The other agents couldn’t follow me into the freezer and when he closed the freezer door, it was just him and me. We walked past a row of hanging beef carcasses until we reached the end of the row. At the end, was a small door, which “Tony” opened, revealing a large ballroom with a well lit bar and people dancing. I gave a sigh of relief knowing that I had, at least for the time being, escaped out of that freezer. I’m not much of a dancer, but after being in that freezer with “Tony,” I felt like dancing across that ballroom floor and having myself a stiff drink. When I glanced around the room, everybody seemed to be having fun. After a few drinks with “Tony,” I was getting to know the suspect better. We discussed the business of me buying the “phony-money” with some good money. We dickered about the price for a bit and I offered him $15 of good money for every $100 of the “phony-money notes.” After more dickering, we agreed upon $20 per each $100 note, with me buying $10,000 worth of the counterfeit money. The price came out to, $2000 of good U.S. money, for $10,000 of the counterfeit notes.
I told him that I would be interested in twice that amount if I could get it for $15 per $100 note at a later date and “Tony” agreed. Previously, I had asked “Tony” about the abundance of what appeared to be “single women.” He said, “Aside from owning the restaurant, I also run a brothel.” We cemented the deal when I gave him the $2000 in “marked money” for his $10,000 of counterfeit $100 bills. The “phony-money” was packed and strapped with a band, which looked like it just came off the press. I was able to put that $10,000 in my jacket pocket.
Just before I was ready to leave the club and before I could signal the other agents (in those days, there were no cell phones or wireless communications to signal your backup) to arrest the counterfeiter, my new found friend offered me his “head-madam,” who also happened to be his girlfriend. I was now in a real dilemma. If I went with her, I’d be committing a crime, “being intimate with a known prostitute,” which would make it impossible to testify in court after his arrest. On the other hand, if I refused, he’d get suspicious knowing that undercover agents can’t mess around with known prostitutes and I would effectively “blow” my cover.
The only thing I could think of was letting him know how much I appreciated his offer, but I had to refuse, because I was just getting over a case of the “clap” (gonorrhea). He looked at me for a moment and then grabbed me around the shoulders, saying, “Thanks Paisan, for telling me. I’ve got a wife and three kids. I don’t want my wife or me to get it from Linda (the prostitute’s name). Thanks again for telling me”. I tried to pretend to persuade him into letting me be with her, saying that, “I’m practically over it, so don’t worry, I really want to be with her.” “Tony” said, “That’s okay, you can be with her the next time we make a deal” I left after another drink and signaled the outside agents by taking my hat off. That was the prearranged signal to let them know that I had made the buy. “Tony” was arrested shortly after I’d left. We never did find the printing press. Obviously, “Tony” got the counterfeit from someone very close to the source, or, was the source of the counterfeit himself. Since “Tony” was a minor Mafia hood and about 40-years old, a possible 15-years in prison, was better than having no future if he had “copped-out” and gave up his source.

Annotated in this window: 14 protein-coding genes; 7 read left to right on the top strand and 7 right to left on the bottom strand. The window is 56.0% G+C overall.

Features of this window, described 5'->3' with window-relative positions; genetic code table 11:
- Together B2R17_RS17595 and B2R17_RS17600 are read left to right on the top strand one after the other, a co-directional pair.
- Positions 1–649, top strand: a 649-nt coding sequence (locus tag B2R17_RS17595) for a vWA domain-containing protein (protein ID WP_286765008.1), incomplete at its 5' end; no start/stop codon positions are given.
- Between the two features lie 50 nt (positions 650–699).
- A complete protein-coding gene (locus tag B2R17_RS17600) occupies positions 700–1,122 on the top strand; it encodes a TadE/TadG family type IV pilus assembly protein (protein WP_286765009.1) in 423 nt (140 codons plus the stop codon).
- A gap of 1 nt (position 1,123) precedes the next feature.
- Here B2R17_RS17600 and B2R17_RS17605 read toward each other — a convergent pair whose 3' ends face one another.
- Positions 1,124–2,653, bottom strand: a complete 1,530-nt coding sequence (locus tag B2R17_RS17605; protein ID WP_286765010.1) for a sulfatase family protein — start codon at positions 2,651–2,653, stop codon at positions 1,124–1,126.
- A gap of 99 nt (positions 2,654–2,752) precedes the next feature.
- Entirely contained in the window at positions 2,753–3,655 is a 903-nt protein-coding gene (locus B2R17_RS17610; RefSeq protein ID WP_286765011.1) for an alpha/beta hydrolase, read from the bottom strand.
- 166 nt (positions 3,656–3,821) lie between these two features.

After working undercover in other similar cases, I was happy to hear that I had been transferred to the “White House Detail.” My military background included 2-years in the U.S. Marine Corps where I served in overseas tours in Argentina, Newfoundland, Halifax, Nova Scotia and the Virgin Islands.
On November 22, 1963, I was assigned to guard the Kennedy residence at Rattlesnake Mountain in Virginia. The events of the day included driving from Washington D.C. to the Kennedy residence at Rattlesnake Mountain to secure the residence from people who may try to get in, even though the Kennedy’s were not there. Every week, three men from the White House Detail were assigned different shifts at Rattlesnake Mountain to ensure twenty-four hour security. After the assassination, I was re-assigned to guard the presidential vehicle after it had been flown back to the White House garage. Several hospital staff members from Bethesda Naval Hospital entered the vehicle to remove scalp, brain tissue and bone matter from the back seat. While waiting for the Bethesda Naval Hospital attendants to arrive, I did notice what appeared to be a bullet-hole in the front windshield of the driver’s side. I do not remember if the glass remnants were on the inside of the vehicle or the outside of the windshield. If the glass remnants were on the inside of the car, it would offer some acceptance to the theory that at least one of the shots came from the front of the President’s vehicle.
I don’t remember anything out of the ordinary regarding my duties prior to the assassination other than several trips to the Kennedy residence in Palm Beach, Florida. I also recall an incident in Chicago involving a suspect who was planning to assassinate the President. However, I was not involved in that investigation and the threat was taken care of by the Chicago office of the Secret Service.